Parliament adopts report on broadcasting code

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MATHATISI SEBUSI

MASERU – Parliament has adopted the report by the Portfolio Committee recommending that the Broadcasting Code of 2022 be returned back to the Ministry of Communications for further consultations and review. Parliament’s Committee on the Prime Minister’s Ministries and Departments, Governance, Foreign Relations and Information Cluster has recommended that minister of communication should review Section 5 of the Broadcasting Code, in consultation with relevant stakeholders, and should facilitate the availability of short courses for media practitioners in the country.

Section 5 of the Broadcasting Code, 2022 demands broadcasters to hire only people with journalistic qualifications to manage content and presentations at their radio stations. The Broadcasting Code No 38 of 2022 was published in the Government Gazette on April 4 and became effective on the date of its publication.

Among others, the code stipulates that a broadcaster shall recruit and retain presenters who have certification confirming continuous journalistic training of no less than six months from a registered and recognised institution. The code also stipulates that editorial staff should have certification confirming continuous journalistic training of no less than two years from a registered and recognised college or university.

The code further notes that within 24 months of coming into effect of this code, all registered and licensed broadcasters shall comply with the regulations. The parliamentary decision comes after broadcasters expressed dissatisfaction with the broadcasting code, alleging that the ministry of communications and LCA is burdening radio stations with the broadcasting code of 2022 that is bound to affect their businesses negatively. Rather, they asked that the code be reviewed and each radio station be treated separately.

On the other hand, the ministry of communication and LCA said there was nothing wrong with the broadcasting code. If anything, it took long to be implemented. Founder and former CEO of MoAfrika FM Ratabane Ramainoane had said the broadcasting code of 2022 was unfair, noting that broadcasting is a business and qualifications have never been a requirement for one to start a business.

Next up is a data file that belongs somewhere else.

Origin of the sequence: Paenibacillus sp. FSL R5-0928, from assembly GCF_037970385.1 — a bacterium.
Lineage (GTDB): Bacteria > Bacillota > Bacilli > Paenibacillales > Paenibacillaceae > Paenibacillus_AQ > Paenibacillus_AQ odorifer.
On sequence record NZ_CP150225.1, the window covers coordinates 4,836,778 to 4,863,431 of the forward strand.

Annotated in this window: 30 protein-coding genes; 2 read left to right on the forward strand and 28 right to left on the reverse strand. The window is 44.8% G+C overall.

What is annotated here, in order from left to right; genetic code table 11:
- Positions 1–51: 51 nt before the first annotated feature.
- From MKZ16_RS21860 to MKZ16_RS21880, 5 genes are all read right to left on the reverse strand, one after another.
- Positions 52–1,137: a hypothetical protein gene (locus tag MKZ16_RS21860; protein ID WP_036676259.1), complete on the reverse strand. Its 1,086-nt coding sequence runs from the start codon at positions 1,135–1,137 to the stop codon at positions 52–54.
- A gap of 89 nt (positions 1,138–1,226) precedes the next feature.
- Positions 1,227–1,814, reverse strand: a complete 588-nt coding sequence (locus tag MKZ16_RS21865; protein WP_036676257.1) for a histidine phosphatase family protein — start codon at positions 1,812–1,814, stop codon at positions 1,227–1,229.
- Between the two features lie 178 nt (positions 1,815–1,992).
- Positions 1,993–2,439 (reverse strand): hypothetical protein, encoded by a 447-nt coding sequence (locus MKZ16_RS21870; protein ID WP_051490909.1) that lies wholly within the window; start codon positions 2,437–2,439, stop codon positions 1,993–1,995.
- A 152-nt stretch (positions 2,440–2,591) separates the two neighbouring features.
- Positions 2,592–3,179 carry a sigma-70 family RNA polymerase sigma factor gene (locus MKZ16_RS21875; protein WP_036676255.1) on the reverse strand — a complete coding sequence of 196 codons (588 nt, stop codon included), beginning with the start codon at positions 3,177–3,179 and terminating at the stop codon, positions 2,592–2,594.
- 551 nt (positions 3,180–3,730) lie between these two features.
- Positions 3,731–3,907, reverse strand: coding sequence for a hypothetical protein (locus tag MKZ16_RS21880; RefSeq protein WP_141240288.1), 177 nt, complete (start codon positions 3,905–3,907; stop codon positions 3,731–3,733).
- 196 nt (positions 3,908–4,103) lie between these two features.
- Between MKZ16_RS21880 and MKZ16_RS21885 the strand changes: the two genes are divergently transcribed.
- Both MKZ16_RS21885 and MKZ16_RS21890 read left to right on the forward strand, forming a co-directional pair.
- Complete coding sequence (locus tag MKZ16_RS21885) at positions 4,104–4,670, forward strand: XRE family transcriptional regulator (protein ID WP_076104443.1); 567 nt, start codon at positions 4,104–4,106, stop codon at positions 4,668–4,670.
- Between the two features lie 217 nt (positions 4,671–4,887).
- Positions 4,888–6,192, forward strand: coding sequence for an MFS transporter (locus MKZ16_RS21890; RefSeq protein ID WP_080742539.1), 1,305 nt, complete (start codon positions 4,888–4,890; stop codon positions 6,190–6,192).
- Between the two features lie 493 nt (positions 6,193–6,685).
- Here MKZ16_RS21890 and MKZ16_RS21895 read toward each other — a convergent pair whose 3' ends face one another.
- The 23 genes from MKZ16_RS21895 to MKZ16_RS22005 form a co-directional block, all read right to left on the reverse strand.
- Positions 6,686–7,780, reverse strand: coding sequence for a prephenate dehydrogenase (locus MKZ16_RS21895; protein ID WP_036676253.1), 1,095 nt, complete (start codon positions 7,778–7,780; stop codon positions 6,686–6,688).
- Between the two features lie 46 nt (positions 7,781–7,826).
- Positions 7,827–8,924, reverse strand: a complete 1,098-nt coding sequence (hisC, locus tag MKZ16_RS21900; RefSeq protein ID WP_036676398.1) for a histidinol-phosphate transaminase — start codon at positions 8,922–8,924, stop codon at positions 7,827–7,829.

Ramainoana also noted that the code could not be applicable to all radio stations since there are different categories of radio stations that need different specialties for different programmes. He said, for instance, it made no sense to demand a journalistic qualification from a priest presenting religious related issues on radio. Giving an example of a presenter on the economy, Ramainoana said private and community radio stations like MoAfika need different qualifications for different programs. He said he sees no need for one to get a journalism qualification to present news on the economy while they already have a qualification in economics.

“I see no need to get journalism qualification for a person presenting culture related issues as long as they are qualified on the topic they present. Also a person presenting on economic issues does not need to be a qualified journalist as long as they are qualified as an economist,” he argued before the portfolio committee.

The committee had invited broadcasters to table their grievances after writing to it expressing their dissatisfaction about the broadcasting code of 2022. Chairperson of the Portfolio Committee on the Prime Minister’s Ministries and Departments, Governance, Foreign Relations and Information Cluster, Lehloka Hlalele, had given the broadcasters an opportunity to decide what it is that they want to be reviewed and reconsidered in the code. He said after their submission, they will discuss the matter further and make the necessary recommendation concerning the broadcasting code.

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